To attain the targeted GDP growth of 6-7 per cent per annum, India needs approximately 60,000 MW of additional capacity by 2002. The Government expects private producers to contribute half of this capacity. However, this is unlikely to happen without a major change in policies with regard to this sector.
Post 1991, power sector reforms have focused on attracting investment in generation through Independent Power Producers (IPPs) who would sell power to monopoly distribution entities, the State Electricity Boards (SEBs). However this process has failed to yield the desired results because of the extreme financial weakness of the SEBs.
SEBs are financially weak for three main reasons: (1) Average tariffs are well below costs due to subsidies to agricultural and domestic users. (2) Collection is poor, leading to an average receivables position of 30 per cent of revenues. (3) Transmission and distribution (T&D) losses are extremely high - as much as 21 per cent, mainly due to theft.
The three major recommendations of the Group seek to remedy this situation, thereby ensuring availability of reliable power. They are spelt out in the following sections.
1. Shift Focus of Reforms from Generation to Distribution
Attempts to encourage investment in generation will not succeed unless SEBs are made financially viable. The focus of reforms must therefore shift from generation to distribution. Accordingly, the Group recommends that States restructure the power sector on the following lines.
(a) Set up State Electricity Regulatory Commissions (SERCs)
(b) Restructure the SEBs
Phase I: Corporatise the SEBs and separate generation from transmission and distribution
States should separate the SEBs into independent operating companies for generation, transmission and distribution.
The operating companies should be professionally managed, without political appointees at senior levels. The management team should be held accountable for the performance of the corporatised entities.
The generation companies and IPPs should sign Power Purchasing Agreements (PPAs) with the transmission and distribution companies for off-take of their power. Transmission would be a unified, regulated monopoly; distribution could comprise regional monopolies in different parts of the State. The area of operation of the distribution companies should be defined to include a suitable mix of industrial and rural loads. Power dispatch should also be unified based on the marginal cost of delivered power.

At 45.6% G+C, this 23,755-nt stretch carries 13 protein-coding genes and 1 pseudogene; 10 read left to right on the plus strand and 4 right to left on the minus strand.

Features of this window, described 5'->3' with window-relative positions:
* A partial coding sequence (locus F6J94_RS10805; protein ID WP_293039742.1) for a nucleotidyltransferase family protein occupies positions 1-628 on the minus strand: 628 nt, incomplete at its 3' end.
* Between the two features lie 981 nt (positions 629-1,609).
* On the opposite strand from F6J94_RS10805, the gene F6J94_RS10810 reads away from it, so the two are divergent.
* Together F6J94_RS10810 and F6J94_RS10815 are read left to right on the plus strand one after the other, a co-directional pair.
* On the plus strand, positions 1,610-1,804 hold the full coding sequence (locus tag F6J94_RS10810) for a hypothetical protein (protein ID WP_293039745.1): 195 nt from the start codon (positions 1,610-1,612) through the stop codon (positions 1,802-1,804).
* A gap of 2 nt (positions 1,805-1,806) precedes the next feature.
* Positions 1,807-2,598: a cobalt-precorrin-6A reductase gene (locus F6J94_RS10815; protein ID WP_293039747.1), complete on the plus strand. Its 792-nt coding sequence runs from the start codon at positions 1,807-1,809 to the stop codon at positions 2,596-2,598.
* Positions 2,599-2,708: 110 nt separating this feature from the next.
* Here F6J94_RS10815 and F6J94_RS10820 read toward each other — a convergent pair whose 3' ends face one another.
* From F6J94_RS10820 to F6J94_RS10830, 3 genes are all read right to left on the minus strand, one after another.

This step of the restructuring process has already been implemented in Orissa. Annexure 3.1 describes Orissa's successful restructuring of SEBs.Phase II : Privatise the unbundled companies
To ensure operational independence and improve efficiency, the State Governments should divest at least 51 per cent of their stake in the corporatised generation and distribution companies to private investors through a transparent bidding process. The SERC would mandate efficiency improvements, such as reduction in T&D losses, that the distribution entities must achieve and set tariffs based on the achievement of these efficiencies.
The profitability of the privatised distribution entities would depend on the actual efficiency improvements they achieve. This would create a strong incentive for efficient management, and help eliminate the problem of theft that plagues SEBs. Orissa plans to implement this step by the end of 1998.
(c) Introduce competition by allowing large users to buy directly from generating companies(d) Set up a Power Trading Corporation in each State
2. Take Measures to Attract Investment and Improve Asset Utilisation The comprehensive reforms outlined above would cure the major ailment of the power sector: the weak financial position of the SEBs. However, to ensure the optimal development of this sector, the following measures must also be undertaken simultaneously:
(b) Simplify the project clearance process
(d) Increase availability of generating stations to release 4500 MW of capacity
The average Plant Load Factor (PLF) of thermal power plants in the country is just 64.4 per cent compared to over 80 per cent internationally. This is mainly due to the poor availability of plants. Poor availability, in turn, is primarily due to the poor condition of equipment. Therefore, the Power Finance Corporation should fund the renovation and modernisation of generating stations on a priority basis to make available about 4500 MW of generation capacity. This would lead to a rise in PLF to about 70 per cent. Creating this capacity would cost about Rs. 1 crore/MW.
(e) Reduce receivables of SEBs to 15 per cent of revenues
Most SEBs face a high receivables position and bad-debt losses. The average receivables position of SEBs is 30 per cent of revenues. Improving collection effectiveness and bringing down the receivables level through measures such as prepaid meters would help raise funds for investment in system upgradation. States should also ensure that distribution utilities are permitted to act against Government owned bodies that default on payments. The objective should be to bring receivables down to a maximum of 15 per cent of revenues, This will lead to a gain of Rs. 2,750 crore.